There were lot of small stalls already lined up by the side of the chapel selling all sorts of things, sweets of different types, roasted gram, fire-crackers, balloon and toys.

The boy would never miss the concelebrated high mass by priests from other parishes specially chosen and invited for the occasion by the celebrant of the feast. More importantly this mass was never to be missed because there was special choir along with orchestral backing of various musical instruments like the oboe, flute, piccolo, clarinet, fife, cello, violin and the double bass.

The choir master tried to do his best waving his baton while he directed the choir of talented youngsters. The boy greatly admired so many voices blended so well together singing high and lows, first, second and thirds. Some of those faces of the boys in the choir were new to the boy. Perhaps they were chosen from another parish, he thought. Next year or perhaps even after that he would be selected and trained was his wishful thought.

A well known priest, famous for his thundering sermons, had been summoned for the grand high mass. He began by first invoking the patron saint to shower his blessings on the celebrant and his family, the villagers and their guests. He admired the beauty of the old chapel and praised the organizers for doing such a good job in decorating the chapel. He then intoned a short verse from the Scriptures in Latin that echoed through the chapel and followed with a brief explanation of the same. The sermon seemed quite long.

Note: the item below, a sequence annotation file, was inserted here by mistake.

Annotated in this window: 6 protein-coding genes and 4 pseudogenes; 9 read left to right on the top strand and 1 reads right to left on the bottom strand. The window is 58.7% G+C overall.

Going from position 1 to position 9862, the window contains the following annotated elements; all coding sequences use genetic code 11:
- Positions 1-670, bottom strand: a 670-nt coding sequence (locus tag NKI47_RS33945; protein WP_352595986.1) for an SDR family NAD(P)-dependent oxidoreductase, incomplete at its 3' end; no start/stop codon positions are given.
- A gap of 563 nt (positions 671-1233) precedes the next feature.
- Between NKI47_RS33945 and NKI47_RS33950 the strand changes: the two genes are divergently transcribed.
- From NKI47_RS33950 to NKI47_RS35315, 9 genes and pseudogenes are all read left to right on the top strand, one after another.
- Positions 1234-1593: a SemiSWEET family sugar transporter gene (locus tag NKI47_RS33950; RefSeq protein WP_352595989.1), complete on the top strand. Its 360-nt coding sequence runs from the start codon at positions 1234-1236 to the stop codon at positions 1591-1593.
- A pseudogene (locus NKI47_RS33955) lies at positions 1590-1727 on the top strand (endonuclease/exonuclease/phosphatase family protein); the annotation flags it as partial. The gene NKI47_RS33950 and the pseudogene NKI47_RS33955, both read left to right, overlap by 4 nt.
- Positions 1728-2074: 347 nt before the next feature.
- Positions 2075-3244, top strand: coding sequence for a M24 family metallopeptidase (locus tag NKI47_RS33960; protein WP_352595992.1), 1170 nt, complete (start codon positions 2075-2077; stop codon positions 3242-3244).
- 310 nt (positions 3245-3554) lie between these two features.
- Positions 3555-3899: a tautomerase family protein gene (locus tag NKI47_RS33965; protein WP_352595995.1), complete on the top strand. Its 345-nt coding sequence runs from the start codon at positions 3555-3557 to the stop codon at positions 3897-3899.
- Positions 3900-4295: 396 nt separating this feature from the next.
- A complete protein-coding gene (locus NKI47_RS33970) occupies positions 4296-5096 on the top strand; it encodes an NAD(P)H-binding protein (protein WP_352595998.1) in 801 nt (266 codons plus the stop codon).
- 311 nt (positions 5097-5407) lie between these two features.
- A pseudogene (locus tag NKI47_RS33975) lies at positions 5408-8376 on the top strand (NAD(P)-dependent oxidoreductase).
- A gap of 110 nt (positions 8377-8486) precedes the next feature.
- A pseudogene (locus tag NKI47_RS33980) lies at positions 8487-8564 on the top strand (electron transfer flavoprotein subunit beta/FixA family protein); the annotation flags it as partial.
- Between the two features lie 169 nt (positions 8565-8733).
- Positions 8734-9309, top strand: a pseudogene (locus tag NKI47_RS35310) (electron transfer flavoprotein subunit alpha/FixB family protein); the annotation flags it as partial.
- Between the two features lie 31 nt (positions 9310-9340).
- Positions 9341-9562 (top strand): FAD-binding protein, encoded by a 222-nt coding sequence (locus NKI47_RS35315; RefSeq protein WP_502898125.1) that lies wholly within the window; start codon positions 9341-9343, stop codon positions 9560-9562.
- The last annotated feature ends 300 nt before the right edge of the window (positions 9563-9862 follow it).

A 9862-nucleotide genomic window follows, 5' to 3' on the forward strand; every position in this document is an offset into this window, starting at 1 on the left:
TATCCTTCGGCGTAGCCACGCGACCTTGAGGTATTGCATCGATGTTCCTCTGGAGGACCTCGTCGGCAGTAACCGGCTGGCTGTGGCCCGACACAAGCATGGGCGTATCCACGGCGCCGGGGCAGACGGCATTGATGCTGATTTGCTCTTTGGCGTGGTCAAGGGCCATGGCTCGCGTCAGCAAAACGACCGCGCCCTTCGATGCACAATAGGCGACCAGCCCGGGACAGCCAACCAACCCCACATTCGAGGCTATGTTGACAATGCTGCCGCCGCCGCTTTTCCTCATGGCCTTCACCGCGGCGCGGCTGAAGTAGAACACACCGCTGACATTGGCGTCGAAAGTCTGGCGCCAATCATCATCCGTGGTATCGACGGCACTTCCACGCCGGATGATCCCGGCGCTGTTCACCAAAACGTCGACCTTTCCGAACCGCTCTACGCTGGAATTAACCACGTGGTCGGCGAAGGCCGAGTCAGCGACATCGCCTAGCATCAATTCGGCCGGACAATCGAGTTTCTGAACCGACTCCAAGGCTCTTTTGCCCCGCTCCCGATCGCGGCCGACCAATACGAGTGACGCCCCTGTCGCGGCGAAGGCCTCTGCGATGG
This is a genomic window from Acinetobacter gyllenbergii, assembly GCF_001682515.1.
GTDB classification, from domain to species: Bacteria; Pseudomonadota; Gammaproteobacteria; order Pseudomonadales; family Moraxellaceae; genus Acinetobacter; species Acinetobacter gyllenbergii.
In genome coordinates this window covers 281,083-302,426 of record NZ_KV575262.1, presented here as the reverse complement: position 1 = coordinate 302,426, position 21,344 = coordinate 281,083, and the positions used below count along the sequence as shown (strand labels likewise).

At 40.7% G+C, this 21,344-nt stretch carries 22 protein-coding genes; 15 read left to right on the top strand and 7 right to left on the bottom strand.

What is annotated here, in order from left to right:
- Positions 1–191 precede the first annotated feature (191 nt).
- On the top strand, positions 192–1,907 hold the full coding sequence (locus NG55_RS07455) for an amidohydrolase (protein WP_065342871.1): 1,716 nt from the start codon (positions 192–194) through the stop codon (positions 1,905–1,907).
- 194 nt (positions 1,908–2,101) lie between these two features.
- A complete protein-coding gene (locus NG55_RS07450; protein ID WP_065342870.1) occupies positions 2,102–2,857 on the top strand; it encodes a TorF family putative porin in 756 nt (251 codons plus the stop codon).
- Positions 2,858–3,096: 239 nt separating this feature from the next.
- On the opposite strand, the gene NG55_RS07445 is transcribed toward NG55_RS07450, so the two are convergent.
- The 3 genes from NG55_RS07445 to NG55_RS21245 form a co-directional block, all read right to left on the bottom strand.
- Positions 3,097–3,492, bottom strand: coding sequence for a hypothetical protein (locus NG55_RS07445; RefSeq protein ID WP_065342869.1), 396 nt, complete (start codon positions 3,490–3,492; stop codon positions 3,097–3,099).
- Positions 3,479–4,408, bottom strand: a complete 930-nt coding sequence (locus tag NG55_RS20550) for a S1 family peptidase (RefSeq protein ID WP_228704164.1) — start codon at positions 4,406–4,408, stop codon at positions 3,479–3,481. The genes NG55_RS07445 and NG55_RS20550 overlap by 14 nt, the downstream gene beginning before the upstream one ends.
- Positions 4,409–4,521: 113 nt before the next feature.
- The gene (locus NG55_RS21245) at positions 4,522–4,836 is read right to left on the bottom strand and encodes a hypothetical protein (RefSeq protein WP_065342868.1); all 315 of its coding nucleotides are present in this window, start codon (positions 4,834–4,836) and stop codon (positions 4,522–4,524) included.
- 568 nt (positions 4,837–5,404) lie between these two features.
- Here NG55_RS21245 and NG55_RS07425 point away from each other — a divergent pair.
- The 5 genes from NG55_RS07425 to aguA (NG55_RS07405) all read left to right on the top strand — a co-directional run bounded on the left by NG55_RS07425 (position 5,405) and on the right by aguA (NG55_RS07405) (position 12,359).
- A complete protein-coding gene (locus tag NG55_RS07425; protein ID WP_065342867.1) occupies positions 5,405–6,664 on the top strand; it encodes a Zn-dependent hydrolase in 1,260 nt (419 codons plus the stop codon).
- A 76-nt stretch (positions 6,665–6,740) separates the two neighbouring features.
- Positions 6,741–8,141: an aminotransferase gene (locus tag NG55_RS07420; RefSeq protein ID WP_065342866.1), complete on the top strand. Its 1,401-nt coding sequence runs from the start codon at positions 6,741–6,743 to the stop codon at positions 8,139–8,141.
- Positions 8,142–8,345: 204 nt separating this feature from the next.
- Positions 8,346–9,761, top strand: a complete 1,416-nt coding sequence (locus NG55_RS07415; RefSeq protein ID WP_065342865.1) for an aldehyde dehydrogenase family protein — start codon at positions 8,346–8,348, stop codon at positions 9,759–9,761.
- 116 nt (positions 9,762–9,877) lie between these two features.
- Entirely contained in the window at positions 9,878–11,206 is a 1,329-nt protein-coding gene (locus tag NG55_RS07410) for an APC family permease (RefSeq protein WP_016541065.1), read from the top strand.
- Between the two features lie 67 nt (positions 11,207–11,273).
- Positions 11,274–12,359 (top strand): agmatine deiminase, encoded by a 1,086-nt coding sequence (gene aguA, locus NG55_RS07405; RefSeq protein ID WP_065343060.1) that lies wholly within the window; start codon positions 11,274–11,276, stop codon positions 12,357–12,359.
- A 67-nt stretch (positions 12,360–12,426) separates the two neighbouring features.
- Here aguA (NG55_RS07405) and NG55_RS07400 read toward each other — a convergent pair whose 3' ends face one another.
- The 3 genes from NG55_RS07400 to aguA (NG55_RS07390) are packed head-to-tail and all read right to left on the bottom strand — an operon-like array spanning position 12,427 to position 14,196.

Otherwise the people would say it was very short. If it was short the people would say that he did not say anything at all. He was wiping the sweat off his face every now and then with his hand kerchief which he tucked in the broad sleeves of his vest while his black cap rested on the edge of the pulpit. He was a very good preacher, well prepared, loud and clear, and said everything to the point.

Twice in between his sermon he did say a verse again in Latin, words which he had especially chosen from the Scripture and gave a brief explanation of the same while outside the chapel, in the stalls, there was a lot of activity which was normal and usual during these types of feasts.

Then there was Holy Communion and Benediction during which the choir sang a beautiful and solemn rendition of “O Salutaris”. Later at the grand procession, the boy along with the other altar boys were walking at the front of the procession line, which was led by the celebrant carrying a holy banner of the day’s saint with Latin insignia written on it, followed by an assortment of clergy, confraria in their purple and red “opmus”, the villagers and their guests from far and near, while the chapel bells tolled amidst the sound of Gregorian chants that the band played trudging along last in the line.

After the Mass was over the boy, everyone wished “Happy Feast” to everyone else. Later as was customary the boy gave alms to the poor who lined up outside the chapel holding coconut shells in their hands. One of them, a frail old man said to the boy: “May you become a big and clever boy” And another old man with a cane said: “May God give you good health and a good job when you become big”. The boy wished he could distribute more change to the rest of them but he needed the change himself that was left. He did not want to run short.